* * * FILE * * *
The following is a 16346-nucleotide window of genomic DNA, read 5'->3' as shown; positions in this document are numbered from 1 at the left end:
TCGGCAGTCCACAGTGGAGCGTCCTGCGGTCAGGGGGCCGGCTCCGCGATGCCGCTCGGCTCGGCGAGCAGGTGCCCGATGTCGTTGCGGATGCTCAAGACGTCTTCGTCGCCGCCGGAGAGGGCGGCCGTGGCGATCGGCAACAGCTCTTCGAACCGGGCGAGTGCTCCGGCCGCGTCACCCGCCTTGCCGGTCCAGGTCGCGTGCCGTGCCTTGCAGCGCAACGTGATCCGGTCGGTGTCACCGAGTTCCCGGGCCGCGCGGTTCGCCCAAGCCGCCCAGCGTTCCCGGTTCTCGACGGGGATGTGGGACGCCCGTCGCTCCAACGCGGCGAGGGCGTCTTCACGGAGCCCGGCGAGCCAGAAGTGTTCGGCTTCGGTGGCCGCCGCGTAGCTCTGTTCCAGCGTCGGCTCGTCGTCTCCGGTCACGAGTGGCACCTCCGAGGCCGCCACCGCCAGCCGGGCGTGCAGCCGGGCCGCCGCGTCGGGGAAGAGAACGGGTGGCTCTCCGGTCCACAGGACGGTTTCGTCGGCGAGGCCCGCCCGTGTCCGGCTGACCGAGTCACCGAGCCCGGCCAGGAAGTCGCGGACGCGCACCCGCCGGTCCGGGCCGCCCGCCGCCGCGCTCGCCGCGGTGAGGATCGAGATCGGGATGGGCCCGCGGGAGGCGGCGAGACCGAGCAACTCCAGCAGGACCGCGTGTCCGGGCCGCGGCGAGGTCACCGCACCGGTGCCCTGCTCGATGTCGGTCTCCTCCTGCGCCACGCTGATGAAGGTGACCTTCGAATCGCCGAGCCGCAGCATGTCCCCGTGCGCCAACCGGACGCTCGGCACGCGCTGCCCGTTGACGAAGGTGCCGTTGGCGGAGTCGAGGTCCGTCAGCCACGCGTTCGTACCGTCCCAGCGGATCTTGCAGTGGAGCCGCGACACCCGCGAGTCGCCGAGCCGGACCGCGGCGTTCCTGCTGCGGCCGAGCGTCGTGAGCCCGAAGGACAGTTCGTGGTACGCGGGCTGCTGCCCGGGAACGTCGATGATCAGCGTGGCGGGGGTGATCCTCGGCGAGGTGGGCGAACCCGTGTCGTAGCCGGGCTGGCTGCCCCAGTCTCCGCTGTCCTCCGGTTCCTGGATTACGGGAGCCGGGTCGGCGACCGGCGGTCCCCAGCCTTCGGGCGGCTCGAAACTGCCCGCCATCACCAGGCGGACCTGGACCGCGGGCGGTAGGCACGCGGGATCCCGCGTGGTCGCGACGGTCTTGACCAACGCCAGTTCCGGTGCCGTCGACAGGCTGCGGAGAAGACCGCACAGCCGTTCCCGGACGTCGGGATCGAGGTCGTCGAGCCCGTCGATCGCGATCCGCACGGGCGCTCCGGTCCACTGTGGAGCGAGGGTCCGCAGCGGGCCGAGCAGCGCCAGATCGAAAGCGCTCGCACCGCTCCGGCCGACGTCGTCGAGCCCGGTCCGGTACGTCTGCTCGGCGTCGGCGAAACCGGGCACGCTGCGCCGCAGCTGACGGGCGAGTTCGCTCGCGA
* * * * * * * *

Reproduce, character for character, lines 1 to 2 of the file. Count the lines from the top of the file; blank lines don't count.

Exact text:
The following is a 16346-nucleotide window of genomic DNA, read 5'->3' as shown; positions in this document are numbered from 1 at the left end:
TCGGCAGTCCACAGTGGAGCGTCCTGCGGTCAGGGGGCCGGCTCCGCGATGCCGCTCGGCTCGGCGAGCAGGTGCCCGATGTCGTTGCGGATGCTCAAGACGTCTTCGTCGCCGCCGGAGAGGGCGGCCGTGGCGATCGGCAACAGCTCTTCGAACCGGGCGAGTGCTCCGGCCGCGTCACCCGCCTTGCCGGTCCAGGTCGCGTGCCGTGCCTTGCAGCGCAACGTGATCCGGTCGGTGTCACCGAGTTCCCGGGCCGCGCGGTTCGCCCAAGCCGCCCAGCGTTCCCGGTTCTCGACGGGGATGTGGGACGCCCGTCGCTCCAACGCGGCGAGGGCGTCTTCACGGAGCCCGGCGAGCCAGAAGTGTTCGGCTTCGGTGGCCGCCGCGTAGCTCTGTTCCAGCGTCGGCTCGTCGTCTCCGGTCACGAGTGGCACCTCCGAGGCCGCCACCGCCAGCCGGGCGTGCAGCCGGGCCGCCGCGTCGGGGAAGAGAACGGGTGGCTCTCCGGTCCACAGGACGGTTTCGTCGGCGAGGCCCGCCCGTGTCCGGCTGACCGAGTCACCGAGCCCGGCCAGGAAGTCGCGGACGCGCACCCGCCGGTCCGGGCCGCCCGCCGCCGCGCTCGCCGCGGTGAGGATCGAGATCGGGATGGGCCCGCGGGAGGCGGCGAGACCGAGCAACTCCAGCAGGACCGCGTGTCCGGGCCGCGGCGAGGTCACCGCACCGGTGCCCTGCTCGATGTCGGTCTCCTCCTGCGCCACGCTGATGAAGGTGACCTTCGAATCGCCGAGCCGCAGCATGTCCCCGTGCGCCAACCGGACGCTCGGCACGCGCTGCCCGTTGACGAAGGTGCCGTTGGCGGAGTCGAGGTCCGTCAGCCACGCGTTCGTACCGTCCCAGCGGATCTTGCAGTGGAGCCGCGACACCCGCGAGTCGCCGAGCCGGACCGCGGCGTTCCTGCTGCGGCCGAGCGTCGTGAGCCCGAAGGACAGTTCGTGGTACGCGGGCTGCTGCCCGGGAACGTCGATGATCAGCGTGGCGGGGGTGATCCTCGGCGAGGTGGGCGAACCCGTGTCGTAGCCGGGCTGGCTGCCCCAGTCTCCGCTGTCCTCCGGTTCCTGGATTACGGGAGCCGGGTCGGCGACCGGCGGTCCCCAGCCTTCGGGCGGCTCGAAACTGCCCGCCATCACCAGGCGGACCTGGACCGCGGGCGGTAGGCACGCGGGATCCCGCGTGGTCGCGACGGTCTTGACCAACGCCAGTTCCGGTGCCGTCGACAGGCTGCGGAGAAGACCGCACAGCCGTTCCCGGACGTCGGGATCGAGGTCGTCGAGCCCGTCGATCGCGATCCGCACGGGCGCTCCGGTCCACTGTGGAGCGAGGGTCCGCAGCGGGCCGAGCAGCGCCAGATCGAAAGCGCTCGCACCGCTCCGGCCGACGTCGTCGAGCCCGGTCCGGTACGTCTGCTCGGCGTCGGCGAAACCGGGCACGCTGCGCCGCAGCTGACGGGCGAGTTCGCTCGCGA